Why should I instruct Rawlins Davy to help me with the process?
Particularly if you are proceeding via the formal notice procedure, we thoroughly recommend considering our services. Acting without professional advice carries risks that you may not comply with the inflexible and precise requirements at each stage of the process. Failure to do so can have serious implications both in terms of your own financial position, and the time it can take to secure the lease extension you are seeking. By a simple mistake, you can risk delays of up to a year, unexpected costs, or even being forced to take a lease extension on terms to which you have not agreed. Beyond this, by consulting our legal professionals you save yourself the stress of learning the procedure as you go along, and you can rest assured that our dedicated team will fight your corner with your best interests in mind.
Rawlins Davy has a team of solicitors able to advise on lease extensions with a combined experience of over 105 years’ practise. With our expertise, you can place your trust in Rawlins Davy guiding you safely through this process at a reasonable and transparent cost.
Formal Lease Extension Process
- The tenant will need to check eligibility, and whom the appropriate landlord is. We recommend seeking legal advice at an early stage on these points.
- The tenant will also generally want an estimate of the amount the lease extension will cost. We recommend seeking valuation advice from an appropriately qualified surveyor on calculation of a value before proceeding further
- The tenant will then serve a formal notice of claim on the landlord, setting out an initial offer and the terms on which the tenant seeks to extend his/her lease. This will trigger a timeframe of a 2 month minimum response period for the landlord. This notice will also trigger the tenant’s liability for the landlord’s costs.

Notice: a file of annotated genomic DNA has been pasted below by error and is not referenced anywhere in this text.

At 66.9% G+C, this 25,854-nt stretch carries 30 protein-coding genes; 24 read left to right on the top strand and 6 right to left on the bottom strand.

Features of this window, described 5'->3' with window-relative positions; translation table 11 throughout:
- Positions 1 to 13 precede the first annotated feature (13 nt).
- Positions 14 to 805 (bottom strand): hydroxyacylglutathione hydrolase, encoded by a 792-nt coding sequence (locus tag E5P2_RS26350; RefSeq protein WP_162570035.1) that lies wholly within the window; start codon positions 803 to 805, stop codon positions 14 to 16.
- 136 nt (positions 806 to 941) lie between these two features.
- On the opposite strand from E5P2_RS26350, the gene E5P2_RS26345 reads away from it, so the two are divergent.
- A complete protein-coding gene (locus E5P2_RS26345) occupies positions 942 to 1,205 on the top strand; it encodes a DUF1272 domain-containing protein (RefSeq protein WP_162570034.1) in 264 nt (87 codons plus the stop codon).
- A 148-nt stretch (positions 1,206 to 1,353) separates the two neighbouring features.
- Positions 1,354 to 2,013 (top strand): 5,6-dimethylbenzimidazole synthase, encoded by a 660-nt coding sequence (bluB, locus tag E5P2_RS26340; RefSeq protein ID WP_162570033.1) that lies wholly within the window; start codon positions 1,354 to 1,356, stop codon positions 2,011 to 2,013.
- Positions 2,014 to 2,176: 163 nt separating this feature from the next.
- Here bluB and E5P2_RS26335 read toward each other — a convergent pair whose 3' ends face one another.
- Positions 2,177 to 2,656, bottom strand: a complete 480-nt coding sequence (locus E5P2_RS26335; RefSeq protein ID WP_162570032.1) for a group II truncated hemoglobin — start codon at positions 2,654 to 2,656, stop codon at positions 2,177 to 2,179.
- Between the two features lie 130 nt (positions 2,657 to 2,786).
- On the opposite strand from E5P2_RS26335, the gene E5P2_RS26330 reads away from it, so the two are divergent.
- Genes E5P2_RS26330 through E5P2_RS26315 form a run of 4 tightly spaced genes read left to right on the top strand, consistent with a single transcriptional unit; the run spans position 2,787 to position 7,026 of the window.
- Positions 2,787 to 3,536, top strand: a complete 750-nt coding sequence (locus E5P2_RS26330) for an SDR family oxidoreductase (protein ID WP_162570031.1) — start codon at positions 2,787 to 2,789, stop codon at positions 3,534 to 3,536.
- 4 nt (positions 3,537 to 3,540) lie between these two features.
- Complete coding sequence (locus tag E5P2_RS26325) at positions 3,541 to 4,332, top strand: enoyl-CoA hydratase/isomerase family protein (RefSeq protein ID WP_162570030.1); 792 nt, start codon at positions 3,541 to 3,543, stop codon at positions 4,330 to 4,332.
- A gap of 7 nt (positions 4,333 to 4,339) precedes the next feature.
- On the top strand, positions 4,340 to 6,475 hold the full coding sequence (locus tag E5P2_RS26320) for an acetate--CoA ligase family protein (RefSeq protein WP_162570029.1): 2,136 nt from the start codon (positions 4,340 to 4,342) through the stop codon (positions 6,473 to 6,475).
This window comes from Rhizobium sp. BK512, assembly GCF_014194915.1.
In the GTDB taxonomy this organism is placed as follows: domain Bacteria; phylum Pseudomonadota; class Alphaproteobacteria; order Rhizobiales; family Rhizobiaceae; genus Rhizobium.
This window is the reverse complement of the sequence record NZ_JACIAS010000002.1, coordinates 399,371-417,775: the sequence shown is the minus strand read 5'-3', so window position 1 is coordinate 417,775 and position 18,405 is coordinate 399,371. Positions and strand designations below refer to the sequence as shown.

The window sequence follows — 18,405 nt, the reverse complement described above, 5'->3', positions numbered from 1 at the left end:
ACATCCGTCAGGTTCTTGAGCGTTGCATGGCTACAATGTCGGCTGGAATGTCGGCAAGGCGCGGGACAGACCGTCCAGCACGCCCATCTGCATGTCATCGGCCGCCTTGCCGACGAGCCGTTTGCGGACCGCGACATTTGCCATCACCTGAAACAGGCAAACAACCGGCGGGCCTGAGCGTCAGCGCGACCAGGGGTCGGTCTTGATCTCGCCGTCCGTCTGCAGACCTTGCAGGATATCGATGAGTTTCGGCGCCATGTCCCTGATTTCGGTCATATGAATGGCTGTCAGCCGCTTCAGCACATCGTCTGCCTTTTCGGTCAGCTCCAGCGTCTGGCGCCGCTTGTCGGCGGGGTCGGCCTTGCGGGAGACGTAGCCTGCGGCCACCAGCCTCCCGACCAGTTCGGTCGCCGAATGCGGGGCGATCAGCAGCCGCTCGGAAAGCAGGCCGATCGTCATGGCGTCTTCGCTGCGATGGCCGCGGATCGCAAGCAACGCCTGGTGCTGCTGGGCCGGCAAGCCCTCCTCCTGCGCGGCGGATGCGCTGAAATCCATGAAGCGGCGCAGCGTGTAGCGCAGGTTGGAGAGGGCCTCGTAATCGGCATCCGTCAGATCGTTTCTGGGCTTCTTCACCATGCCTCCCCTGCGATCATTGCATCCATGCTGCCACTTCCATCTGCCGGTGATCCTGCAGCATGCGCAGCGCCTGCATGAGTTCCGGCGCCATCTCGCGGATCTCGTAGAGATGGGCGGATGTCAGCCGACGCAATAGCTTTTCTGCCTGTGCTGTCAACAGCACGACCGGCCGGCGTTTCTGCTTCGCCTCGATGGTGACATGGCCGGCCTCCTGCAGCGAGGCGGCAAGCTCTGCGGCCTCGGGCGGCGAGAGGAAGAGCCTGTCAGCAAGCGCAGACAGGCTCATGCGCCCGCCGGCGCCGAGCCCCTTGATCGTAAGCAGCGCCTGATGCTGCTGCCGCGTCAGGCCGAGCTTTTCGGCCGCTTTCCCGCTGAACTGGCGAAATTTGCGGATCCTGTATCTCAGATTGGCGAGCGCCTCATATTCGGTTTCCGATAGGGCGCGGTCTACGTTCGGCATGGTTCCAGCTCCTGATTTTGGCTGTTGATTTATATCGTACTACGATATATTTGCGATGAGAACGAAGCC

- The landlord can request a 10% deposit of the figure within the initial notice at any time after the formal notice is served. The landlord may instruct a legal adviser, request proof of eligibility, and instruct their own valuer to attend the property, again with the aim of calculating the value of the lease extension.
- The landlord will then serve a formal counter-notice, indicating which parts of the initial notice of claim are accepted and which are not, with counter-proposals.
- Negotiations will often ensue on any points disputed in the counter-notice. These can continue for up to 6 months from the counter-notice. The vast majority of lease extensions are agreed within this timeframe.
- However, if the 6 month deadline approaches and no agreement is reached, further substantial costs can be incurred by both parties contesting a determination at the relevant independent Tribunal (a specialised Court). Generally, a Tribunal application will only be considered by the tenant where the parties are unwilling or unable to compromise on significant areas of disagreement. However, even in such situations a tenant may consider a Tribunal application as economical. If the 6 months elapses and no agreement or application is made, the original notice of claim is considered withdrawn. The tenant would then need to wait a further year before re-commencing the procedure. The value of the lease extension will be more costly, and the tenant will be responsible for the landlord’s costs in responding to both the abortive claim, and the fresh claim the following year.
- Provided agreement can be reached, a new lease document will then be entered into by both parties, formalising the arrangement. This needs to be registered with HM Land Registry in order for the document to have legal effect.